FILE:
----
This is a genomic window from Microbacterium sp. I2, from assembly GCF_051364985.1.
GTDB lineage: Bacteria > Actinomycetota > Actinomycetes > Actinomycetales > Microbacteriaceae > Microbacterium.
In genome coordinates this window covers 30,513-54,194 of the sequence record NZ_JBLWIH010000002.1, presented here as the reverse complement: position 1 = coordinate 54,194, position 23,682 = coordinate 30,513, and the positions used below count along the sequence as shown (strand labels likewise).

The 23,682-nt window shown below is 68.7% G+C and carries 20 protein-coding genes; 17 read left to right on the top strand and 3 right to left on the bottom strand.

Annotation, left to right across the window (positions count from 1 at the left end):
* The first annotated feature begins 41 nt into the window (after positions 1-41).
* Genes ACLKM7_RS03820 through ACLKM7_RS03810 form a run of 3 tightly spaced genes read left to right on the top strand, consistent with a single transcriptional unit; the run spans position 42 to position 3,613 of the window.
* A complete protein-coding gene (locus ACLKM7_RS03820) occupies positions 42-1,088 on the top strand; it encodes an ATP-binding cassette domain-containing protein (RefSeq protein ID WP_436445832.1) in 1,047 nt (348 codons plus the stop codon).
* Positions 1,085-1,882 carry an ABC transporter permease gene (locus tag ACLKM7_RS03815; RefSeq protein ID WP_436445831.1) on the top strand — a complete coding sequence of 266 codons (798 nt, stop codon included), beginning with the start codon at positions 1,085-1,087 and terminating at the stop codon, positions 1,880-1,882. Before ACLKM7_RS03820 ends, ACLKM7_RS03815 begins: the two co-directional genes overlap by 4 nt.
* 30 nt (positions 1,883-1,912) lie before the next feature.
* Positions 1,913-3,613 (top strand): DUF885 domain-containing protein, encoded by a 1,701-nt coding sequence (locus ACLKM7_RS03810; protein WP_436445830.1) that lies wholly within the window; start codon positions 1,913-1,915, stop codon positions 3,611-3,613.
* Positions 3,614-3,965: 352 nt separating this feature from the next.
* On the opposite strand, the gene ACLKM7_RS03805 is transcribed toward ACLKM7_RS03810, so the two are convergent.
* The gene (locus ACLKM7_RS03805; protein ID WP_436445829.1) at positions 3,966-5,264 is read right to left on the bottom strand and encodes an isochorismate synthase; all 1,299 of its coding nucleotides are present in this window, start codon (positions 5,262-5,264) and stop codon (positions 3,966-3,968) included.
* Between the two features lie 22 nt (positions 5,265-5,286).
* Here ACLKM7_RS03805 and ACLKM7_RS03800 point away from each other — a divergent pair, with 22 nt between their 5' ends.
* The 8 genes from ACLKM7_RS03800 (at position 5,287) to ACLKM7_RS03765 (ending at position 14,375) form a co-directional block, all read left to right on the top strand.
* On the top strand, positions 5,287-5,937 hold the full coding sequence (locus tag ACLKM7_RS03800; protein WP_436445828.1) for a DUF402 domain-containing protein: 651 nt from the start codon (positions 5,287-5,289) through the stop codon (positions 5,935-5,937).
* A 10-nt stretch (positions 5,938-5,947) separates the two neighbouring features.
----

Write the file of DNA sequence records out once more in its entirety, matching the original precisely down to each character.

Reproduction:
This is a genomic window from Microbacterium sp. I2, from assembly GCF_051364985.1.
GTDB lineage: Bacteria > Actinomycetota > Actinomycetes > Actinomycetales > Microbacteriaceae > Microbacterium.
In genome coordinates this window covers 30,513-54,194 of the sequence record NZ_JBLWIH010000002.1, presented here as the reverse complement: position 1 = coordinate 54,194, position 23,682 = coordinate 30,513, and the positions used below count along the sequence as shown (strand labels likewise).

The 23,682-nt window shown below is 68.7% G+C and carries 20 protein-coding genes; 17 read left to right on the top strand and 3 right to left on the bottom strand.

Annotation, left to right across the window (positions count from 1 at the left end):
* The first annotated feature begins 41 nt into the window (after positions 1-41).
* Genes ACLKM7_RS03820 through ACLKM7_RS03810 form a run of 3 tightly spaced genes read left to right on the top strand, consistent with a single transcriptional unit; the run spans position 42 to position 3,613 of the window.
* A complete protein-coding gene (locus ACLKM7_RS03820) occupies positions 42-1,088 on the top strand; it encodes an ATP-binding cassette domain-containing protein (RefSeq protein ID WP_436445832.1) in 1,047 nt (348 codons plus the stop codon).
* Positions 1,085-1,882 carry an ABC transporter permease gene (locus tag ACLKM7_RS03815; RefSeq protein ID WP_436445831.1) on the top strand — a complete coding sequence of 266 codons (798 nt, stop codon included), beginning with the start codon at positions 1,085-1,087 and terminating at the stop codon, positions 1,880-1,882. Before ACLKM7_RS03820 ends, ACLKM7_RS03815 begins: the two co-directional genes overlap by 4 nt.
* 30 nt (positions 1,883-1,912) lie before the next feature.
* Positions 1,913-3,613 (top strand): DUF885 domain-containing protein, encoded by a 1,701-nt coding sequence (locus ACLKM7_RS03810; protein WP_436445830.1) that lies wholly within the window; start codon positions 1,913-1,915, stop codon positions 3,611-3,613.
* Positions 3,614-3,965: 352 nt separating this feature from the next.
* On the opposite strand, the gene ACLKM7_RS03805 is transcribed toward ACLKM7_RS03810, so the two are convergent.
* The gene (locus ACLKM7_RS03805; protein ID WP_436445829.1) at positions 3,966-5,264 is read right to left on the bottom strand and encodes an isochorismate synthase; all 1,299 of its coding nucleotides are present in this window, start codon (positions 5,262-5,264) and stop codon (positions 3,966-3,968) included.
* Between the two features lie 22 nt (positions 5,265-5,286).
* Here ACLKM7_RS03805 and ACLKM7_RS03800 point away from each other — a divergent pair, with 22 nt between their 5' ends.
* The 8 genes from ACLKM7_RS03800 (at position 5,287) to ACLKM7_RS03765 (ending at position 14,375) form a co-directional block, all read left to right on the top strand.
* On the top strand, positions 5,287-5,937 hold the full coding sequence (locus tag ACLKM7_RS03800; protein WP_436445828.1) for a DUF402 domain-containing protein: 651 nt from the start codon (positions 5,287-5,289) through the stop codon (positions 5,935-5,937).
* A 10-nt stretch (positions 5,938-5,947) separates the two neighbouring features.